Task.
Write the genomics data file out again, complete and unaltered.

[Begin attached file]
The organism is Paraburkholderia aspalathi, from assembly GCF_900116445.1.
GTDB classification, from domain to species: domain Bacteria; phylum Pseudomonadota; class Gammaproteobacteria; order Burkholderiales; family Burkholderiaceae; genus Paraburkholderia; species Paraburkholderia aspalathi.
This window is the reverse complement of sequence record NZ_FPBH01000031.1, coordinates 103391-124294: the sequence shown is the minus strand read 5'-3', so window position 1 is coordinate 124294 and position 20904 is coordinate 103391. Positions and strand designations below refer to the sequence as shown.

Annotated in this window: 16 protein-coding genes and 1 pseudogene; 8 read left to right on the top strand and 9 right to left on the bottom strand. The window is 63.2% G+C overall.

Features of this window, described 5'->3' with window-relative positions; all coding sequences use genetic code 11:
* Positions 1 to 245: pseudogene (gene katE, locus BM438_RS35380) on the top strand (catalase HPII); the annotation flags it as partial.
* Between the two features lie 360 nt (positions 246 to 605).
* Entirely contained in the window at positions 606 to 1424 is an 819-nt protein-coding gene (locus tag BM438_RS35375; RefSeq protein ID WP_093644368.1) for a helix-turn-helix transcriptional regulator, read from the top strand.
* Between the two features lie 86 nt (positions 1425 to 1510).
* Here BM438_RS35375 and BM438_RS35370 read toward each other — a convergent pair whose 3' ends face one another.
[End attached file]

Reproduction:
The organism is Paraburkholderia aspalathi, from assembly GCF_900116445.1.
GTDB classification, from domain to species: domain Bacteria; phylum Pseudomonadota; class Gammaproteobacteria; order Burkholderiales; family Burkholderiaceae; genus Paraburkholderia; species Paraburkholderia aspalathi.
This window is the reverse complement of sequence record NZ_FPBH01000031.1, coordinates 103391-124294: the sequence shown is the minus strand read 5'-3', so window position 1 is coordinate 124294 and position 20904 is coordinate 103391. Positions and strand designations below refer to the sequence as shown.

Annotated in this window: 16 protein-coding genes and 1 pseudogene; 8 read left to right on the top strand and 9 right to left on the bottom strand. The window is 63.2% G+C overall.

Features of this window, described 5'->3' with window-relative positions; all coding sequences use genetic code 11:
* Positions 1 to 245: pseudogene (gene katE, locus BM438_RS35380) on the top strand (catalase HPII); the annotation flags it as partial.
* Between the two features lie 360 nt (positions 246 to 605).
* Entirely contained in the window at positions 606 to 1424 is an 819-nt protein-coding gene (locus tag BM438_RS35375; RefSeq protein ID WP_093644368.1) for a helix-turn-helix transcriptional regulator, read from the top strand.
* Between the two features lie 86 nt (positions 1425 to 1510).
* Here BM438_RS35375 and BM438_RS35370 read toward each other — a convergent pair whose 3' ends face one another.